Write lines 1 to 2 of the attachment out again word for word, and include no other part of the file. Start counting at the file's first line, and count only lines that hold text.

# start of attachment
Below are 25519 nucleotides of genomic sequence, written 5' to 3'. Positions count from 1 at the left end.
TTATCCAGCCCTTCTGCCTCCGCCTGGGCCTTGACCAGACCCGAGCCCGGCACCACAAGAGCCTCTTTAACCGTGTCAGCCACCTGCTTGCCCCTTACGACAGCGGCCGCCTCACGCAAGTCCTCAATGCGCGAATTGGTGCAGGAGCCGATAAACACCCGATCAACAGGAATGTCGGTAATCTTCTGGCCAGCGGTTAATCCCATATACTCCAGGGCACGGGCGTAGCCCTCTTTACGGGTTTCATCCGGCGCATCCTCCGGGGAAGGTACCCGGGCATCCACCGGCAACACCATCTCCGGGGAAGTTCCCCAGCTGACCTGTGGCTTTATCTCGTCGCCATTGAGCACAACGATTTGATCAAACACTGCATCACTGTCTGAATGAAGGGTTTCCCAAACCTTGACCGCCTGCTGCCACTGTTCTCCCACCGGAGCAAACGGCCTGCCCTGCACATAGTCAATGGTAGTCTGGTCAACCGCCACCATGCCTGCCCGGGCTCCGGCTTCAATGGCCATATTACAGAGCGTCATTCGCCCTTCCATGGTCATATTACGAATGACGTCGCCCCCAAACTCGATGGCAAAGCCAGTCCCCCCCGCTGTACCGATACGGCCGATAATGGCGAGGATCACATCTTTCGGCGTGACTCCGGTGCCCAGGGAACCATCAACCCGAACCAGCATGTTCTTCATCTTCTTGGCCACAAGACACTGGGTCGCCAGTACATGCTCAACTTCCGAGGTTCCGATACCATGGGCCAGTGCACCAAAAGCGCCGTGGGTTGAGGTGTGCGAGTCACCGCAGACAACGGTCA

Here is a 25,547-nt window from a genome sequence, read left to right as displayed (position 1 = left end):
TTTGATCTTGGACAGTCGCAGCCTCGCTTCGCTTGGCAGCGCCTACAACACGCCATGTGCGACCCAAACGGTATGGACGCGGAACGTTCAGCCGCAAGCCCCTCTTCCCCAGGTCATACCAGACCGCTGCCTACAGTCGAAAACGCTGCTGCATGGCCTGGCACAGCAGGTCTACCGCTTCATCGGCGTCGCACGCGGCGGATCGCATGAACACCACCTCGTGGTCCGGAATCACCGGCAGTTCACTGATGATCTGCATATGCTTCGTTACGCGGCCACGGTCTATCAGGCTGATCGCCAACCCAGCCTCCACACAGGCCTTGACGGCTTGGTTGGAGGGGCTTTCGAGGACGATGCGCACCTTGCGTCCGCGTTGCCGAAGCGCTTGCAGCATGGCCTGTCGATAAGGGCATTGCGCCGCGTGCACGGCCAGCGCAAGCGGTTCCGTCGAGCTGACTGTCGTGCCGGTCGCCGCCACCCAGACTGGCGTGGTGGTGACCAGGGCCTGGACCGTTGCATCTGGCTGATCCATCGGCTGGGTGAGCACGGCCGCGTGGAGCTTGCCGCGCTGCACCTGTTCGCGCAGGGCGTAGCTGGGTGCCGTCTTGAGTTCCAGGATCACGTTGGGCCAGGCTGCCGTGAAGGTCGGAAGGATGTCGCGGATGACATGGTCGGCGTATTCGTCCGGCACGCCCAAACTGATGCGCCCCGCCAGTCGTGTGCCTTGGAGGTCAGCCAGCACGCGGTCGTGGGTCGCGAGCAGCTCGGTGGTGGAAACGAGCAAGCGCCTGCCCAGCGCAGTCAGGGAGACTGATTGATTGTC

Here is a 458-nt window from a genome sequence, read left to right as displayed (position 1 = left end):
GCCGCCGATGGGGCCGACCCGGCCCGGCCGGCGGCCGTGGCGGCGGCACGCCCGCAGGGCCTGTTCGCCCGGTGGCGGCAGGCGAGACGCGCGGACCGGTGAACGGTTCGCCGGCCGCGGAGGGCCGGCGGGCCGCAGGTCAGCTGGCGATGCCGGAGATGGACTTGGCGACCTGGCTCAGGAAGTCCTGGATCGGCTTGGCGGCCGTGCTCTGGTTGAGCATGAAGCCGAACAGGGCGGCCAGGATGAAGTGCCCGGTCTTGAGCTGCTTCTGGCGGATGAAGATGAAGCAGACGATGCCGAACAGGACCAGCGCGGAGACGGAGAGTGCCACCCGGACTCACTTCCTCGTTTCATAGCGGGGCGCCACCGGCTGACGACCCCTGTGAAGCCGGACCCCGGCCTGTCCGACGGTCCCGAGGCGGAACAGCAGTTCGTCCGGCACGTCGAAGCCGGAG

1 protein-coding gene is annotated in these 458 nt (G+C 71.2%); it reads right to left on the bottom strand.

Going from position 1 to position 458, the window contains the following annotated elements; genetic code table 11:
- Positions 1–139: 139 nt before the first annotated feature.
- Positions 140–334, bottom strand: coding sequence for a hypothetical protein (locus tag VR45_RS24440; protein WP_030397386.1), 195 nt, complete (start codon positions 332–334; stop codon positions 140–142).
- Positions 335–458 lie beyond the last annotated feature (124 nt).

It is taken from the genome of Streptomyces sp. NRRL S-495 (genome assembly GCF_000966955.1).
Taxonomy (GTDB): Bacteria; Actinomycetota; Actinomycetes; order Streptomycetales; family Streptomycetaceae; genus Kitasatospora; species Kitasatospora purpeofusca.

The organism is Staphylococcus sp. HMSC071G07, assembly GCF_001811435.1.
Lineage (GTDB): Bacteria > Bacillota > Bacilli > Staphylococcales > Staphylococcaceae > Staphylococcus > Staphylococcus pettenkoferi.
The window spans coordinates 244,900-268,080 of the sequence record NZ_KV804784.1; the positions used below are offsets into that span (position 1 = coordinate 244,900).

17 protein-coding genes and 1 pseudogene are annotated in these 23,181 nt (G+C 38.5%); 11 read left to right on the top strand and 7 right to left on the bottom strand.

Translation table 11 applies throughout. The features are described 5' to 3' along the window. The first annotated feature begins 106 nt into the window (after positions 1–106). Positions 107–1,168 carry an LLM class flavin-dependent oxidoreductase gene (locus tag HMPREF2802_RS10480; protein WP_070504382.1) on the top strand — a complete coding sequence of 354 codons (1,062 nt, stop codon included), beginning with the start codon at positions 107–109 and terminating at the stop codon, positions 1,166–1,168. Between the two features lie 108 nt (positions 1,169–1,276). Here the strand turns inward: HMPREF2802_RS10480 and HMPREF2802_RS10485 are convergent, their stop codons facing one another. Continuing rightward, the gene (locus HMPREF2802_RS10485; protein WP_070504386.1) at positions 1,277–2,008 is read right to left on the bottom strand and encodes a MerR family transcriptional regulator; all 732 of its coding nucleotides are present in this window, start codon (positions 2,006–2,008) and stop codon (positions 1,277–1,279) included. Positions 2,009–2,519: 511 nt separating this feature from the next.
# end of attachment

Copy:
Below are 25519 nucleotides of genomic sequence, written 5' to 3'. Positions count from 1 at the left end.
TTATCCAGCCCTTCTGCCTCCGCCTGGGCCTTGACCAGACCCGAGCCCGGCACCACAAGAGCCTCTTTAACCGTGTCAGCCACCTGCTTGCCCCTTACGACAGCGGCCGCCTCACGCAAGTCCTCAATGCGCGAATTGGTGCAGGAGCCGATAAACACCCGATCAACAGGAATGTCGGTAATCTTCTGGCCAGCGGTTAATCCCATATACTCCAGGGCACGGGCGTAGCCCTCTTTACGGGTTTCATCCGGCGCATCCTCCGGGGAAGGTACCCGGGCATCCACCGGCAACACCATCTCCGGGGAAGTTCCCCAGCTGACCTGTGGCTTTATCTCGTCGCCATTGAGCACAACGATTTGATCAAACACTGCATCACTGTCTGAATGAAGGGTTTCCCAAACCTTGACCGCCTGCTGCCACTGTTCTCCCACCGGAGCAAACGGCCTGCCCTGCACATAGTCAATGGTAGTCTGGTCAACCGCCACCATGCCTGCCCGGGCTCCGGCTTCAATGGCCATATTACAGAGCGTCATTCGCCCTTCCATGGTCATATTACGAATGACGTCGCCCCCAAACTCGATGGCAAAGCCAGTCCCCCCCGCTGTACCGATACGGCCGATAATGGCGAGGATCACATCTTTCGGCGTGACTCCGGTGCCCAGGGAACCATCAACCCGAACCAGCATGTTCTTCATCTTCTTGGCCACAAGACACTGGGTCGCCAGTACATGCTCAACTTCCGAGGTTCCGATACCATGGGCCAGTGCACCAAAAGCGCCGTGGGTTGAGGTGTGCGAGTCACCGCAGACAACGGTCA